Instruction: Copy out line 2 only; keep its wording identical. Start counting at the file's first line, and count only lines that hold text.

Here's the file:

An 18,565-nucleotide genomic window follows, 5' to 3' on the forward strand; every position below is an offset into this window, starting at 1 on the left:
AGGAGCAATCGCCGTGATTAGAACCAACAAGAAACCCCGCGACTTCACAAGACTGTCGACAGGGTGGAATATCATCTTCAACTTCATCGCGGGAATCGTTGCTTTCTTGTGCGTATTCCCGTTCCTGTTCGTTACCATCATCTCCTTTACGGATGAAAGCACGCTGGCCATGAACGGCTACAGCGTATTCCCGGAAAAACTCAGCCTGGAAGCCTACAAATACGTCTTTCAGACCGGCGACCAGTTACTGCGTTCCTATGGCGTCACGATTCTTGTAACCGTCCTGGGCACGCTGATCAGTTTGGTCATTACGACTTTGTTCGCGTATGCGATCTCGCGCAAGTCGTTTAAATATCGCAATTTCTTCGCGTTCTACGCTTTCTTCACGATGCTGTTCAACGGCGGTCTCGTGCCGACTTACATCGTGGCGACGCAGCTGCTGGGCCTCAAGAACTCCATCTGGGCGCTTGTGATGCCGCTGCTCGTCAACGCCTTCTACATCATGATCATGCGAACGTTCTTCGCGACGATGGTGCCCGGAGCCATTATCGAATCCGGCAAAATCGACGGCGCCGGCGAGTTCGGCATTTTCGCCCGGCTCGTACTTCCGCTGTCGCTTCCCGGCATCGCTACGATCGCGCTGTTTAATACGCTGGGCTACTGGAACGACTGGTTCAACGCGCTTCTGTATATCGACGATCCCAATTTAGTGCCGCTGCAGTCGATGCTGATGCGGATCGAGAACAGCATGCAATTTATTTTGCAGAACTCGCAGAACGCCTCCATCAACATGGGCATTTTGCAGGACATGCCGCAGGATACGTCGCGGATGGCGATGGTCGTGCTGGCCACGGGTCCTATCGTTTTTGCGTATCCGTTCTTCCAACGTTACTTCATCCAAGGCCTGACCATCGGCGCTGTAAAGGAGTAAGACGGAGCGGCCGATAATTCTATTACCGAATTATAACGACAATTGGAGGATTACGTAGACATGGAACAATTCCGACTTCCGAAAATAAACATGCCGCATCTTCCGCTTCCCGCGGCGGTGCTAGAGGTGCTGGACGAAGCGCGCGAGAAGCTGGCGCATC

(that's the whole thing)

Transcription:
AGGAGCAATCGCCGTGATTAGAACCAACAAGAAACCCCGCGACTTCACAAGACTGTCGACAGGGTGGAATATCATCTTCAACTTCATCGCGGGAATCGTTGCTTTCTTGTGCGTATTCCCGTTCCTGTTCGTTACCATCATCTCCTTTACGGATGAAAGCACGCTGGCCATGAACGGCTACAGCGTATTCCCGGAAAAACTCAGCCTGGAAGCCTACAAATACGTCTTTCAGACCGGCGACCAGTTACTGCGTTCCTATGGCGTCACGATTCTTGTAACCGTCCTGGGCACGCTGATCAGTTTGGTCATTACGACTTTGTTCGCGTATGCGATCTCGCGCAAGTCGTTTAAATATCGCAATTTCTTCGCGTTCTACGCTTTCTTCACGATGCTGTTCAACGGCGGTCTCGTGCCGACTTACATCGTGGCGACGCAGCTGCTGGGCCTCAAGAACTCCATCTGGGCGCTTGTGATGCCGCTGCTCGTCAACGCCTTCTACATCATGATCATGCGAACGTTCTTCGCGACGATGGTGCCCGGAGCCATTATCGAATCCGGCAAAATCGACGGCGCCGGCGAGTTCGGCATTTTCGCCCGGCTCGTACTTCCGCTGTCGCTTCCCGGCATCGCTACGATCGCGCTGTTTAATACGCTGGGCTACTGGAACGACTGGTTCAACGCGCTTCTGTATATCGACGATCCCAATTTAGTGCCGCTGCAGTCGATGCTGATGCGGATCGAGAACAGCATGCAATTTATTTTGCAGAACTCGCAGAACGCCTCCATCAACATGGGCATTTTGCAGGACATGCCGCAGGATACGTCGCGGATGGCGATGGTCGTGCTGGCCACGGGTCCTATCGTTTTTGCGTATCCGTTCTTCCAACGTTACTTCATCCAAGGCCTGACCATCGGCGCTGTAAAGGAGTAAGACGGAGCGGCCGATAATTCTATTACCGAATTATAACGACAATTGGAGGATTACGTAGACATGGAACAATTCCGACTTCCGAAAATAAACATGCCGCATCTTCCGCTTCCCGCGGCGGTGCTAGAGGTGCTGGACGAAGCGCGCGAGAAGCTGGCGCATC